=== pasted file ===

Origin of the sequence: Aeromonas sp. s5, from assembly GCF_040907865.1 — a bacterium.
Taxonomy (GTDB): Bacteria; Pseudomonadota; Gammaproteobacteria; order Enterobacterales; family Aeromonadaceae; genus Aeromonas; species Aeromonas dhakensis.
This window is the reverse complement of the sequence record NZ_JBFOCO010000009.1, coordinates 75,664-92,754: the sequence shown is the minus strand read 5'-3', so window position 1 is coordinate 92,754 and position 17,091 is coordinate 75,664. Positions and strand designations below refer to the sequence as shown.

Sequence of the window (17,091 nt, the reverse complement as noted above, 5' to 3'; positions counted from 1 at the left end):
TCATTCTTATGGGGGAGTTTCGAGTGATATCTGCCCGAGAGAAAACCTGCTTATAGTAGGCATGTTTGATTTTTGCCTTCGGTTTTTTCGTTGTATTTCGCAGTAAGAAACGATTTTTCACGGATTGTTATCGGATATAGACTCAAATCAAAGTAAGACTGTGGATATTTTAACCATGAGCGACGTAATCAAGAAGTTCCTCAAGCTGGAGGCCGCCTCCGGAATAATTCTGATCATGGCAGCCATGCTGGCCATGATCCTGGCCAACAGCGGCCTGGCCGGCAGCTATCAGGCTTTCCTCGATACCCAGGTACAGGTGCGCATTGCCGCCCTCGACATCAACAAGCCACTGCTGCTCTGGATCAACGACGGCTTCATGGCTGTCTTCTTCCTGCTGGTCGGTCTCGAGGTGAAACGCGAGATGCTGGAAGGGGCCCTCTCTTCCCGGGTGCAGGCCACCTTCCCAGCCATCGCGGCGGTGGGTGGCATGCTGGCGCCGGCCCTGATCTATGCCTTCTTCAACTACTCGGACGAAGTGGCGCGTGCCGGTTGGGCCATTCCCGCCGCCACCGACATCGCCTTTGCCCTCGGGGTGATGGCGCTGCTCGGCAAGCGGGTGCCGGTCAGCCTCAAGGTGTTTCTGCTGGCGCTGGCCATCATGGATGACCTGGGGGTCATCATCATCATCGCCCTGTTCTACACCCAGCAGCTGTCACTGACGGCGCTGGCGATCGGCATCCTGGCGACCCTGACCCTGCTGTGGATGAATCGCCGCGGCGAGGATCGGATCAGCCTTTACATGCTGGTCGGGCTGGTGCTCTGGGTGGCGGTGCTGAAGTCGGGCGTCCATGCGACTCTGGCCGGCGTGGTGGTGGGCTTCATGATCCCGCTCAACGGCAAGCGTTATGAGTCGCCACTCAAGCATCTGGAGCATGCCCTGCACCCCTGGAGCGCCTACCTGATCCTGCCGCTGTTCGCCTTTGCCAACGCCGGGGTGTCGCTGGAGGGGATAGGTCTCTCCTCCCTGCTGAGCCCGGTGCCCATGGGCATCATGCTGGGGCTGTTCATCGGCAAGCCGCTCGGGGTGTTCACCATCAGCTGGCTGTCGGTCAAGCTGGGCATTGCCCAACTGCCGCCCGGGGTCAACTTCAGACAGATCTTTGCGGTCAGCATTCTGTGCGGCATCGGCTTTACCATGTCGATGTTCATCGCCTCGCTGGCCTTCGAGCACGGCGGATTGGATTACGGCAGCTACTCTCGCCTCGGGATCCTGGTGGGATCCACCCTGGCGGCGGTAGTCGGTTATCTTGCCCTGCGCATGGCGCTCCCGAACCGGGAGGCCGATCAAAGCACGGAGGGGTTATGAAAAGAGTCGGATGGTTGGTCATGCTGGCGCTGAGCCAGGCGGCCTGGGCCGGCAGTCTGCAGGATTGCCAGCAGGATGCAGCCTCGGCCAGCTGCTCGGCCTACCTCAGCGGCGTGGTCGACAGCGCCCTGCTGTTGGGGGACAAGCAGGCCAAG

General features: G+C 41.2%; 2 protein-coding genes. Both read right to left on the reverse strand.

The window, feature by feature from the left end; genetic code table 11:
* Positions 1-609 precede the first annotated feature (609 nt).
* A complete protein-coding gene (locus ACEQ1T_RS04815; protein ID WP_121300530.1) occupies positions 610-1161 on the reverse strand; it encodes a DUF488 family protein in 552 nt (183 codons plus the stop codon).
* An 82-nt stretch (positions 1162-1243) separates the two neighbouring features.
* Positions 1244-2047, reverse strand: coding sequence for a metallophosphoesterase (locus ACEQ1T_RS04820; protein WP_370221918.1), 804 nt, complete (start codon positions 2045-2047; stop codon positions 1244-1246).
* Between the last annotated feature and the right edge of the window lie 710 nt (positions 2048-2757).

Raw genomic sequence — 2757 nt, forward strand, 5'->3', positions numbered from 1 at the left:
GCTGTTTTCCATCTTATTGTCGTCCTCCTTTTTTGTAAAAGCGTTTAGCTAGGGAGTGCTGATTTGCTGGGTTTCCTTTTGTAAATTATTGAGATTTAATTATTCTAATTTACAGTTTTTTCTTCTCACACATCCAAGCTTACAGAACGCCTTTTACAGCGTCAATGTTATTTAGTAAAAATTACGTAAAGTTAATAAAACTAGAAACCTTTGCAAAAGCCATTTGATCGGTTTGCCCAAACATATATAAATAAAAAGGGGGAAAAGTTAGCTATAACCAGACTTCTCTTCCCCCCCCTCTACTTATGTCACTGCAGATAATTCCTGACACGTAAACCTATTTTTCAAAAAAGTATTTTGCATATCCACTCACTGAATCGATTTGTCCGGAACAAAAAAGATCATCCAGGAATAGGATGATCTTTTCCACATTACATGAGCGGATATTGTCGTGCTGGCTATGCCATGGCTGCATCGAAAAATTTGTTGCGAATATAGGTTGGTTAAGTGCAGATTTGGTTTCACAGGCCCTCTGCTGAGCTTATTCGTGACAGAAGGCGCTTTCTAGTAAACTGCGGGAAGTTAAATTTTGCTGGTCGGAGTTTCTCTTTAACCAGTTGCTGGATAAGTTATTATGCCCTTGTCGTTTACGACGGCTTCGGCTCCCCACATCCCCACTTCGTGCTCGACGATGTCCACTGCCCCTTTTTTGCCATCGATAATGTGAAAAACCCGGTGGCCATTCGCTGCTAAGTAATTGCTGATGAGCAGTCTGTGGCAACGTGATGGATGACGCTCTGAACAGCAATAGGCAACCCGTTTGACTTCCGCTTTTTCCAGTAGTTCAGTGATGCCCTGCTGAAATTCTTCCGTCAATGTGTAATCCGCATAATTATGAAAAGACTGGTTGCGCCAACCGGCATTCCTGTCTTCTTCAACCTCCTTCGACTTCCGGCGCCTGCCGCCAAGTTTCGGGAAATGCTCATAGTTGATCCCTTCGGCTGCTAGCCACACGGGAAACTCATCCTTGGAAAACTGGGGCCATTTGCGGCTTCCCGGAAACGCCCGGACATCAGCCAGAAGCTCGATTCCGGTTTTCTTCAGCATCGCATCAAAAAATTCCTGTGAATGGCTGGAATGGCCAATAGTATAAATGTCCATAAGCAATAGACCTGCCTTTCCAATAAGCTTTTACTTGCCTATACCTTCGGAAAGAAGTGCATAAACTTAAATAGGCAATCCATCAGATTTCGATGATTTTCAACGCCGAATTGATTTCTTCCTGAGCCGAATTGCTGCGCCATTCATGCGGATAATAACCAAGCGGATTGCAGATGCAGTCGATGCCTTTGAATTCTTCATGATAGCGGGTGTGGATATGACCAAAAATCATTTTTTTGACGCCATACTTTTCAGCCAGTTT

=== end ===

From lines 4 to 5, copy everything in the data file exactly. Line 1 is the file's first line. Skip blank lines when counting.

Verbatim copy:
Sequence of the window (17,091 nt, the reverse complement as noted above, 5' to 3'; positions counted from 1 at the left end):
TCATTCTTATGGGGGAGTTTCGAGTGATATCTGCCCGAGAGAAAACCTGCTTATAGTAGGCATGTTTGATTTTTGCCTTCGGTTTTTTCGTTGTATTTCGCAGTAAGAAACGATTTTTCACGGATTGTTATCGGATATAGACTCAAATCAAAGTAAGACTGTGGATATTTTAACCATGAGCGACGTAATCAAGAAGTTCCTCAAGCTGGAGGCCGCCTCCGGAATAATTCTGATCATGGCAGCCATGCTGGCCATGATCCTGGCCAACAGCGGCCTGGCCGGCAGCTATCAGGCTTTCCTCGATACCCAGGTACAGGTGCGCATTGCCGCCCTCGACATCAACAAGCCACTGCTGCTCTGGATCAACGACGGCTTCATGGCTGTCTTCTTCCTGCTGGTCGGTCTCGAGGTGAAACGCGAGATGCTGGAAGGGGCCCTCTCTTCCCGGGTGCAGGCCACCTTCCCAGCCATCGCGGCGGTGGGTGGCATGCTGGCGCCGGCCCTGATCTATGCCTTCTTCAACTACTCGGACGAAGTGGCGCGTGCCGGTTGGGCCATTCCCGCCGCCACCGACATCGCCTTTGCCCTCGGGGTGATGGCGCTGCTCGGCAAGCGGGTGCCGGTCAGCCTCAAGGTGTTTCTGCTGGCGCTGGCCATCATGGATGACCTGGGGGTCATCATCATCATCGCCCTGTTCTACACCCAGCAGCTGTCACTGACGGCGCTGGCGATCGGCATCCTGGCGACCCTGACCCTGCTGTGGATGAATCGCCGCGGCGAGGATCGGATCAGCCTTTACATGCTGGTCGGGCTGGTGCTCTGGGTGGCGGTGCTGAAGTCGGGCGTCCATGCGACTCTGGCCGGCGTGGTGGTGGGCTTCATGATCCCGCTCAACGGCAAGCGTTATGAGTCGCCACTCAAGCATCTGGAGCATGCCCTGCACCCCTGGAGCGCCTACCTGATCCTGCCGCTGTTCGCCTTTGCCAACGCCGGGGTGTCGCTGGAGGGGATAGGTCTCTCCTCCCTGCTGAGCCCGGTGCCCATGGGCATCATGCTGGGGCTGTTCATCGGCAAGCCGCTCGGGGTGTTCACCATCAGCTGGCTGTCGGTCAAGCTGGGCATTGCCCAACTGCCGCCCGGGGTCAACTTCAGACAGATCTTTGCGGTCAGCATTCTGTGCGGCATCGGCTTTACCATGTCGATGTTCATCGCCTCGCTGGCCTTCGAGCACGGCGGATTGGATTACGGCAGCTACTCTCGCCTCGGGATCCTGGTGGGATCCACCCTGGCGGCGGTAGTCGGTTATCTTGCCCTGCGCATGGCGCTCCCGAACCGGGAGGCCGATCAAAGCACGGAGGGGTTATGAAAAGAGTCGGATGGTTGGTCATGCTGGCGCTGAGCCAGGCGGCCTGGGCCGGCAGTCTGCAGGATTGCCAGCAGGATGCAGCCTCGGCCAGCTGCTCGGCCTACCTCAGCGGCGTGGTCGACAGCGCCCTGCTGTTGGGGGACAAGCAGGCCAAG